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Background

The importance of the challenge facing the growing number of long-term cancer survivors has been highlighted in previous chapters on cancer survivorship and survivorship and rehabilitation in the EU. In 2010 the National Cancer Survivorship Initiative (NCSI) confirmed that a significant minority of cancer survivors had unmet needs after treatment, and identified three questions.1

  • What are the potential consequences of cancer and its treatment?

  • How prevalent are they?

  • What can be done to prevent or reduce their impact on quality of life (QOL)?

In this chapter we review the clinical approaches available for managing these consequences and highlight some clinically challenging examples. At least one in four cancer survivors (approximately 625,000 people in the UK) have one or more physical or psychological difficulties as a result of their cancer or treatment which have a long-term effect on their lives, including 350,000 with severe fatigue, 200,000 with moderate to severe pain, 150,000 with urinary problems and 90,000 with faecal urgency, incontinence, diarrhoea, etc.2

People living with the consequences of cancer treatment

People with (or at risk of) the consequences of cancer treatment can be placed into three broad groups which differ in terms of the severity and prevalence of the consequences with which they live. Categorization into groups helps define optimal approaches to the identification and management of people's care needs.

Group 1: Severe, chronic consequences requiring specialist support

These consequences stand out as having the highest impact and often the highest profile among the consequences of cancer treatment.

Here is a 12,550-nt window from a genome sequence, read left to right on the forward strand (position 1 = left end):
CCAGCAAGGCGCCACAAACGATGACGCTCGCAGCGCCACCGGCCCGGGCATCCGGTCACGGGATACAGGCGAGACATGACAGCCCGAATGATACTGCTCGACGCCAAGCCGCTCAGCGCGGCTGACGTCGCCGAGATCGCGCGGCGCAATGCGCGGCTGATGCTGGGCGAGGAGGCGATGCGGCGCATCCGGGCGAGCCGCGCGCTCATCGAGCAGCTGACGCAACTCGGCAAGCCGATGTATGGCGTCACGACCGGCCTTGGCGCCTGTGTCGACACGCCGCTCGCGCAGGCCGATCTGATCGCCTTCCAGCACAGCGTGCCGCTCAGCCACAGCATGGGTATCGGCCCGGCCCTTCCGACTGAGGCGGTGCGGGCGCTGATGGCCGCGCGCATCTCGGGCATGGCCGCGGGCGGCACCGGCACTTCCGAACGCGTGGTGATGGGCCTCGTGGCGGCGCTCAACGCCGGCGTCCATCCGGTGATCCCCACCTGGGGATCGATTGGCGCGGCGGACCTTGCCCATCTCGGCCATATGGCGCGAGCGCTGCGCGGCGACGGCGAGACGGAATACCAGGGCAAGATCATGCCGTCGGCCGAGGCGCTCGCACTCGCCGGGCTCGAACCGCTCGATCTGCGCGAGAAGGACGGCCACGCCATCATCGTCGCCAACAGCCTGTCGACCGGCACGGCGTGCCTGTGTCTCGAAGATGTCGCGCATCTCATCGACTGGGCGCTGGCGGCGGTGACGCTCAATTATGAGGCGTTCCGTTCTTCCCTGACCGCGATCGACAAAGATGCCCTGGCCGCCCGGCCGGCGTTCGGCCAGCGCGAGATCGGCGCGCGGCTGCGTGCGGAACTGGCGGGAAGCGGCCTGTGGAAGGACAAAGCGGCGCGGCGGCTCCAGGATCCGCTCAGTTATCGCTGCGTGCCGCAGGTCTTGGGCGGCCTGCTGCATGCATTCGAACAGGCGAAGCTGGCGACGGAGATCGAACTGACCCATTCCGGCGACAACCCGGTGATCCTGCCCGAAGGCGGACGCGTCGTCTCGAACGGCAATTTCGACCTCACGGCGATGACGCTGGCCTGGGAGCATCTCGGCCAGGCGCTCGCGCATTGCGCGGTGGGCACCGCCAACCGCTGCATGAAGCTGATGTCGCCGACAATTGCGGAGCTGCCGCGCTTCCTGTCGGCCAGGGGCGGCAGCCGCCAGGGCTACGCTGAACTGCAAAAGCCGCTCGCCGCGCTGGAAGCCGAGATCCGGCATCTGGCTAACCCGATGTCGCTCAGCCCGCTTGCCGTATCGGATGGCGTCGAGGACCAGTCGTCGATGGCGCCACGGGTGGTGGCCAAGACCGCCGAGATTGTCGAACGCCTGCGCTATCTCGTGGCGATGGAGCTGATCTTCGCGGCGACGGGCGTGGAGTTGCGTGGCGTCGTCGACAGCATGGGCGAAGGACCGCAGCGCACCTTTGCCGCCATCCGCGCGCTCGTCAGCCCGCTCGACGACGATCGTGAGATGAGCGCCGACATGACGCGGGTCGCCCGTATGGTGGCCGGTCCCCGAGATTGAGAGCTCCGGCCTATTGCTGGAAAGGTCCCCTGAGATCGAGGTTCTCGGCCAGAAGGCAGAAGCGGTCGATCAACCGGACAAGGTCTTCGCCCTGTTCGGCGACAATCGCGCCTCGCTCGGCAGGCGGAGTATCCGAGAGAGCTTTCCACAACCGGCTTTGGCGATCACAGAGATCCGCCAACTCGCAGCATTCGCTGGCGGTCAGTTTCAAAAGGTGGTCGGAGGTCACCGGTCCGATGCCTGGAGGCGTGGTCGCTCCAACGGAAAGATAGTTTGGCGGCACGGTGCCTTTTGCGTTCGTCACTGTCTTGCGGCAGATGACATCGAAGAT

• They affect a small number of people (1-5% of those treated).

  • They have a severe impact on QOL over many years.

  • They often affect multiple organs/body areas, and therefore require input from multiple clinical specialities.

Example: Radiation-induced brachial plexopathy

A radiotherapy technique to treat breast cancer, most commonly used in the 1970s, led to complex regional pain, loss of arm movement, and tissue damage. Patients were identified through a national call, and published guidance was prioritized. Multidisciplinary assessment was found to be essential to diagnose this condition and to determine the most appropriate level of care, including specialist rehabilitation to reduce distress and delay disability.3 This led to specialized commissioning of the Breast Radiotherapy Injury Rehabilitation Service.4

Group 2: Moderate or mild long-term symptoms that can be self-managed and/or treated by local services/primary care

  • These consequences affect a greater proportion of people (5-25% of those treated, depending on treatment type and other factors).

  • They are unlikely to be identified without patient-reported outcome measures (PROMs), as they may not be reported as a 'severe toxicity', but they do have a negative impact on QOL.

Example: Bowel urgency as a consequence of pelvic cancer treatment

Bowel urgency is a common but debilitating symptom following pelvic radiotherapy, ...

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